Is it me or have the legions of Apple haters been growing lately?
I am not referring to folks who simply don’t care for Apple products or Apple’s business practices but to the ranting lunatics who spend every waking moment attributing blame to Apple for some failing aspect of their lives. Apple’s continued success in the marketplace is their bane. They claim that Apple is popular only because Apple is popular. The more popular Apple becomes, the more they seethe loathing and disgust.
Apple haters — or “iHaters” — are a smug bunch. (Yes, I said “smug.”) They are the bullies of the tech world. iHaters believe that people buy Apple products only because they expect some form of social gain: status, prestige, admiration, etc. They see no inherent value in Apple products. Furthermore, they claim that all of Apple’s contributions to society, culture, or business are merely tangential aberrations, explainable by marketing gimmicks and shiny surfaces.
iHaters exhaustively compare hardware specs to anything made by Apple because these specs are the sole method by which they understand value. You can’t argue with them about this. Their focus is numbers: processor speed, screen resolution, storage, the number of ports. If you tried to point out other reasons to buy Apple products, you are deemed an irrational “fanboy.” Do you like a good user interface, consistency, or attention to detail? Fanboy. Do you enjoy tight product integration, technical or aesthetic? Fanboy. Do you prefer elegance over clutter? Fanboy. Fast, responsive software? Fanboy. Do you enjoy walk-in technical support, or excellent resale value? Fanboy.
So, what makes these people tick? Aside from a personality disorder, I mean?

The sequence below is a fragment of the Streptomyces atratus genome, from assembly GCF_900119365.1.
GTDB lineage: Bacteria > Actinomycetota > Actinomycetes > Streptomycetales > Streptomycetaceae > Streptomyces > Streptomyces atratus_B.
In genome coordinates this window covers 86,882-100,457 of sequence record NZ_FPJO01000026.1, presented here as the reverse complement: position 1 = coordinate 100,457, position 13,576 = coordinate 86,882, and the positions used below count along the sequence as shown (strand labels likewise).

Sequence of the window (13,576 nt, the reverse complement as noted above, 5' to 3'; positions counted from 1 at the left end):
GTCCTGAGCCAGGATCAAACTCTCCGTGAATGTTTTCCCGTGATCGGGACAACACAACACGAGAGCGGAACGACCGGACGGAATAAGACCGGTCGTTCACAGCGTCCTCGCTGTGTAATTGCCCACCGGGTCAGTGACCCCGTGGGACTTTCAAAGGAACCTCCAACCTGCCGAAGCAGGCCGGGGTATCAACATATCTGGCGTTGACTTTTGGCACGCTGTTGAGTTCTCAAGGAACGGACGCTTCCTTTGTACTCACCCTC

iHaters remind me a lot of the tea-baggers. They display a lot of anger and frustration but they have no coherent message. Not a day passes without some new faux outrage that boils their blood and affirms their allegiance to the cause. It is all a lot of bellyaching at perceived injustices rather than real, tangible concerns.
iHaters think that their non-comfority somehow displays bravery or intelligence. They define themselves in the negative, as the opposite of whatever they deem to be popular. If you like a movie, they hate it. If you like reggae, they aren’t so keen on it. They are always looking to shock people into acknowledging their raw individuality.
They are terrified of being anonymous. When they see a crowd move in one direction, they instinctually turn the other. They do not want to be viewed as conformists, nor do they want to be associated with people whom they deem to be less intelligent than themselves. Such an association may cause them to lose social status among the hordes of other iHaters with whom they regularly meet to complain about Apple.
Don’t bother trying to debate with an iHaters or even explain a simple misunderstanding. Objective facts are irrelevant to their thought process. It is their perception of facts that deserves primacy. Reality is to be considered only after one’s opinion has been solidified and reinforced with emotional buttresses.
But, most of all, iHaters secretely admire Apple and its products. Buried deep within them is a desire to buy and hug an iPad and possibly even to hump Steve Jobs’s leg like an adoring but lonely terrier. They aren’t even conscious of this desire, as it escapes only in microbursts during moments of emotional weakness. Yet, when they acknowledge these breaches, they over-correct by becoming even more viciously anti-Apple. They lash out at iPods, Objective-C, innocent consumers, or anyone unfortunate enough to be standing nearby.
Apple hatred is a feedback loop. They can’t relent even for a moment because they have never yet relented. If they were to acquiesce on any of their cherished anti-beliefs, they would become anonymous, a mere sheep in the herd. No, they will not succumb. They will not budge. They hate you for buying that MacBook. And they hate, hate, hate Apple.